BUSH: Let me put it to you this way, I am not a revengeful person. This victory has everything to do with the country and what I believe is possible and little to do with the fact he beat my dad. In the '94 campaign for Texas Governor, some thought I sought the office to teach Ann Richards a lesson for having said what she said about my dad at the Dukakis convention. [At the 1988 Democratic Convention, Richards mocked Vice President George Bush — "Poor George, he can't help it. He was born with a silver foot in his mouth."] You cannot win an office if your heart is set on revenge. People are not going to elect someone who's running out of spite. I get no satisfaction out of defeating Bill Clinton's Vice President.

TIME: You have two daughters. Would you ask President Clinton for advice about how he protected Chelsea?

BUSH: I would. As a matter of fact, at the Al Smith dinner in New York in October, I talked with Senator Clinton about Chelsea and the protection at Stanford. And I will tell you, I think the Clintons have done a very good job of raising Chelsea Clinton, and they deserve a lot of credit for that.

TIME: How will you get along with Senator Clinton?

BUSH: The assumption is that we won't see eye to eye, but who knows? Maybe we'll come up with a bill to guide the Medicare plan that she's comfortable with. It'll be an interesting relationship. She's going to be one of 100, and I hope I can get her vote on some issues.

TIME: When John Kennedy was asked who he would want in the room when he was making big decisions, he said Bobby Kennedy. When we asked that of President-elect Bill Clinton in 1992, he said one word — Hillary. Who do you want in the room?

BUSH: Cheney. Let me tell you something about Vice President Cheney. I picked him to run the transition because I wanted him to have a little capital himself, so that when he goes up to the Hill, people will know not only Dick Cheney is speaking but that he's bringing the message from the President. Remember, this is a man who does not want to be the President. It's kind of a unique relationship. I'm trying to think back. It may be the most unique relationship in that aspect. Most Vice Presidents aspire to be the President.

TIME: Do you worry that you might put too much of a premium on loyalty?

BUSH: If the question is whether an emphasis on loyalty makes me blind to failure or blind to talent, no. I'm a results-oriented person. As a matter of fact, I worry that there's not enough loyalty in politics right now. Look, I understand politics. This is a world where there are people who want to join the Administration to make more money eventually, to further their own cause at the expense of being a team player.

The definition of loyalty is also somebody like Karen Hughes or Karl Rove, who walks in and says you're wrong. I do worry about becoming encapsulated in the presidency if I don't get solid, honest opinions from people.

As my brother said to Lee Atwater, here's the definition of loyalty: if there's a hand grenade rolling around the Old Man, we want you diving on it first. Karl is that way. You can name 20 others, and they'd be the ones rolling the grenade. You heard them all in the course of the campaign — when times were rough, they were all the anonymous second-guessers saying, "Bush needs to have more Washington experience." That's a code word for "Bush needs to have me, so I can tell some foreign government they need to double my fees, by saying I'm on the inside of the campaign." They make money for doing nothing.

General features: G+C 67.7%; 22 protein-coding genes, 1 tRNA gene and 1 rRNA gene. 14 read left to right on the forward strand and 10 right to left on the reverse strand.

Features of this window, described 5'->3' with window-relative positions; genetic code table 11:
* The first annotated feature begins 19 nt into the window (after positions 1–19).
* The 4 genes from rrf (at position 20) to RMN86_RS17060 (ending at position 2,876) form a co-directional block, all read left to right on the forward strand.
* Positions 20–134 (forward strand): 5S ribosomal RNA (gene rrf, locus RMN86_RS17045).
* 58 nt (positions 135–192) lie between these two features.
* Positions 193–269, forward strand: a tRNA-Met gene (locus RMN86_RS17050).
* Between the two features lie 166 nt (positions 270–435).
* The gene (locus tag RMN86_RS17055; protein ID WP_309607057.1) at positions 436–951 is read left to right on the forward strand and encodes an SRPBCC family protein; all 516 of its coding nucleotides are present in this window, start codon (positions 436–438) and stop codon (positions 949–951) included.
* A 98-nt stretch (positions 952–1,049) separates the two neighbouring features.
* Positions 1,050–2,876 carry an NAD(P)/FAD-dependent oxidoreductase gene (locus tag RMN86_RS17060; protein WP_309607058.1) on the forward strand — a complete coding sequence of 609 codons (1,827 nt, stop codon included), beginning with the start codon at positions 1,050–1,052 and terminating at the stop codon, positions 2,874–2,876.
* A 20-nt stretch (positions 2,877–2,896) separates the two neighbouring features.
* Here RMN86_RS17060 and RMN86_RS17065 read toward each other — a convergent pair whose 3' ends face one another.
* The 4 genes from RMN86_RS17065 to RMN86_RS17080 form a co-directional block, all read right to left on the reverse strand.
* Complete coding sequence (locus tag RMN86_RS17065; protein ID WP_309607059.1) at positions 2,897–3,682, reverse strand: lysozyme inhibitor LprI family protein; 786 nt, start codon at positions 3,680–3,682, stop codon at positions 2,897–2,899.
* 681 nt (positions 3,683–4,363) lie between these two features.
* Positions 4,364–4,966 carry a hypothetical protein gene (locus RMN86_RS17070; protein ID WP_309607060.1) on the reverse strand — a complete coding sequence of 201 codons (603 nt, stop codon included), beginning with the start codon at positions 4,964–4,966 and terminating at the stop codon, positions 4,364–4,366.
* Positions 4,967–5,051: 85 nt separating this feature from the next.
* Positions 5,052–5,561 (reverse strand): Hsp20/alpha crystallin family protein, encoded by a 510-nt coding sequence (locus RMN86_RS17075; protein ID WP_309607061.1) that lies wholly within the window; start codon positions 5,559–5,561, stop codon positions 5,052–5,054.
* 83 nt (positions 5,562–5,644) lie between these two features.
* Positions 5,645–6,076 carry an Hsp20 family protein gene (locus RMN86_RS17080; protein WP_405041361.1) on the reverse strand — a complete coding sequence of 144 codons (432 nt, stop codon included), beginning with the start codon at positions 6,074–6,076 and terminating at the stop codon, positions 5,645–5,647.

TIME: Do you delegate too much?

BUSH: No, I don't. My management style is that I set the goals, make no mistake about it. They understand where I want to go. I hold people accountable. But I trust them.

It's also important to stay in touch. I mean, I talk to Vice President Cheney all the time. There's no big decision made without aides conferring with me. And that's one of the characteristics of a good chief executive officer or a President. Somebody who can decide. You look at the facts, you delegate and you make decisions. And then you expect everyone, once the decision is made, to march forward as a team.

TIME: What is the biggest misconception about you?

BUSH: That I'm not sensitive to racial issues. You know, it may be because I'm from Texas. It may be because I've got Republican by my name. Certainly, it isn't what I think.

TIME: What about the charge that you're intellectually incurious?

BUSH: I wouldn't say that. I admire a good thinker — particularly if they're practical. And I like to read a good book. I'm a history buff. I just finished Stephen Ambrose's book on building the transcontinental railroad.

TIME: You spend a lot of time at the ranch, which leads some to say, "He's not engaged."

BUSH: Yeah, I know. I'm trying to put this as delicately as I can. I think there's a difference between people who are intellectually curious and people who are intellectually haughty. I appreciate people who are intellectually curious, who want to learn and know more. I am turned off by people who think they're smarter than everybody else. Because there's a heck of a lot of wisdom in Crawford, Texas. And a good President understands the people who make a living working with their hands as much as the people who make a living working with their brains.

There's book wisdom and there's practical wisdom. And I hope it's said that I am mindful of both and that I never lord myself over people because I have an educational background that somebody else may not have had. Listen, I appreciate a very smart person. I appreciate people who've got a great capacity to think. And I listen ... a lot.

TIME: Do you ever lose sleep over anything?

BUSH: Sometimes I do, but I've been sleeping very well lately. My anxiety level is pretty darn low. Maybe it's because of what's happened the past month. One of the great things about a campaign is that it's supposed to end. And we worked our hearts out, and all of a sudden it didn't end. So it's been an interesting period of time that has helped me cope with anxiety and made me a more patient person.

TIME: What did you learn from the campaign?

BUSH: It's a humbling experience. And it's important for a President to remember that.

TIME: Give us an example.

BUSH: Well, first of all, there was the humbling aspect of constantly being the butt of everybody's jokes. The good news was I wasn't the only butt in the race. It's part of a test of focus and keeping things in perspective. I'm also a more patient person, more deliberative as a result of a long campaign. It steels somebody for the job, helps boost the confidence of the person running, when all's said and done. I'm a better person for the campaign.

TIME: What's the most important thing you learned about Al Gore?

BUSH: He's a tough competitor. I admire somebody who's relentless in his quest. I've always been a sportsman, and I came away with respect for somebody competing just as hard as I was.

TIME: If you had been in Gore's shoes, would you have been calling for the recounts?

BUSH: It's hard to tell. (Pause.) It's too hard to tell.

TIME: So you don't resent him for trying?

BUSH: I don't resent the Vice President's attempts. I did win the count and recount, in certain counties four times. There are rules and laws for a reason. But I harbor no bitterness.

TIME: Do you look forward to facing Al Gore again in 2004?

BUSH: (Laughs.)

TIME: Or would you rather run against Senator Clinton?

BUSH: (Chuckles.) I look forward to my swearing-in.